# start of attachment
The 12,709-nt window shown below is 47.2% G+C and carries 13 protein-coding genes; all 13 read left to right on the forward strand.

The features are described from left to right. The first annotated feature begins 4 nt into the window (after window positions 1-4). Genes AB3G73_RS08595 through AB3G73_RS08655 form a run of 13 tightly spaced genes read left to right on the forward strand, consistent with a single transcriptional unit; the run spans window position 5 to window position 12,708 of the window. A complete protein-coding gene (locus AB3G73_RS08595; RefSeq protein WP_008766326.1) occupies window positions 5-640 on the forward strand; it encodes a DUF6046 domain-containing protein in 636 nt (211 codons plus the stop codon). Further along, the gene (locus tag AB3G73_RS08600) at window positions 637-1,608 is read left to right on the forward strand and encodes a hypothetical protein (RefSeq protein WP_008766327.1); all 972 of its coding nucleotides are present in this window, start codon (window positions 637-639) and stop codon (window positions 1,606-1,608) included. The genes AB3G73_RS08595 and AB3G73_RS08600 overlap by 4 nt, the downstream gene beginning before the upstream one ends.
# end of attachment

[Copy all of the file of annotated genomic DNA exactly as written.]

The 12,709-nt window shown below is 47.2% G+C and carries 13 protein-coding genes; all 13 read left to right on the forward strand.

The features are described from left to right. The first annotated feature begins 4 nt into the window (after window positions 1-4). Genes AB3G73_RS08595 through AB3G73_RS08655 form a run of 13 tightly spaced genes read left to right on the forward strand, consistent with a single transcriptional unit; the run spans window position 5 to window position 12,708 of the window. A complete protein-coding gene (locus AB3G73_RS08595; RefSeq protein WP_008766326.1) occupies window positions 5-640 on the forward strand; it encodes a DUF6046 domain-containing protein in 636 nt (211 codons plus the stop codon). Further along, the gene (locus tag AB3G73_RS08600) at window positions 637-1,608 is read left to right on the forward strand and encodes a hypothetical protein (RefSeq protein WP_008766327.1); all 972 of its coding nucleotides are present in this window, start codon (window positions 637-639) and stop codon (window positions 1,606-1,608) included. The genes AB3G73_RS08595 and AB3G73_RS08600 overlap by 4 nt, the downstream gene beginning before the upstream one ends.